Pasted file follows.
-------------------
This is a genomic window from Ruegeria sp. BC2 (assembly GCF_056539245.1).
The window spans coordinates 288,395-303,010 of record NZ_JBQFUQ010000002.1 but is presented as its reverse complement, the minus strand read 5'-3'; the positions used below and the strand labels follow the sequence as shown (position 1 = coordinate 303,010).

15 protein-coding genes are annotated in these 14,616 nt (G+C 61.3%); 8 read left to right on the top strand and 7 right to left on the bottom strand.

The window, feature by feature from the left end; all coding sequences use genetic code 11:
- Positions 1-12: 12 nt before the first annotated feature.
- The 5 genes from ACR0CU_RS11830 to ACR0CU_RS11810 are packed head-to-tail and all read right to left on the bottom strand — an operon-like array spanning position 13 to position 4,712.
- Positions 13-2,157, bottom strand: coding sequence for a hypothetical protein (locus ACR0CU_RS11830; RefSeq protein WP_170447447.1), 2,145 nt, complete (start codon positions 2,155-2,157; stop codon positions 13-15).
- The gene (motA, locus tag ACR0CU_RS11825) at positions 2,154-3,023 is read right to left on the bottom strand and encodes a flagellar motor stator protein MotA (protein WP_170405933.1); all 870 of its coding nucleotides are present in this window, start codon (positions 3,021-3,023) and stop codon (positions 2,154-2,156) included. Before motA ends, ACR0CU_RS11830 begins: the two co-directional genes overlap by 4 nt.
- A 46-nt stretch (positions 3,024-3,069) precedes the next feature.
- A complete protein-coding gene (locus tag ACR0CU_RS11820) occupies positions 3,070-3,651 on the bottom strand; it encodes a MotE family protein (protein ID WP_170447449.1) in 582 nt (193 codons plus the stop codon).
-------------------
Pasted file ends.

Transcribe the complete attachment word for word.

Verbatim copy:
This is a genomic window from Ruegeria sp. BC2 (assembly GCF_056539245.1).
The window spans coordinates 288,395-303,010 of record NZ_JBQFUQ010000002.1 but is presented as its reverse complement, the minus strand read 5'-3'; the positions used below and the strand labels follow the sequence as shown (position 1 = coordinate 303,010).

15 protein-coding genes are annotated in these 14,616 nt (G+C 61.3%); 8 read left to right on the top strand and 7 right to left on the bottom strand.

The window, feature by feature from the left end; all coding sequences use genetic code 11:
- Positions 1-12: 12 nt before the first annotated feature.
- The 5 genes from ACR0CU_RS11830 to ACR0CU_RS11810 are packed head-to-tail and all read right to left on the bottom strand — an operon-like array spanning position 13 to position 4,712.
- Positions 13-2,157, bottom strand: coding sequence for a hypothetical protein (locus ACR0CU_RS11830; RefSeq protein WP_170447447.1), 2,145 nt, complete (start codon positions 2,155-2,157; stop codon positions 13-15).
- The gene (motA, locus tag ACR0CU_RS11825) at positions 2,154-3,023 is read right to left on the bottom strand and encodes a flagellar motor stator protein MotA (protein WP_170405933.1); all 870 of its coding nucleotides are present in this window, start codon (positions 3,021-3,023) and stop codon (positions 2,154-2,156) included. Before motA ends, ACR0CU_RS11830 begins: the two co-directional genes overlap by 4 nt.
- A 46-nt stretch (positions 3,024-3,069) precedes the next feature.
- A complete protein-coding gene (locus tag ACR0CU_RS11820) occupies positions 3,070-3,651 on the bottom strand; it encodes a MotE family protein (protein ID WP_170447449.1) in 582 nt (193 codons plus the stop codon).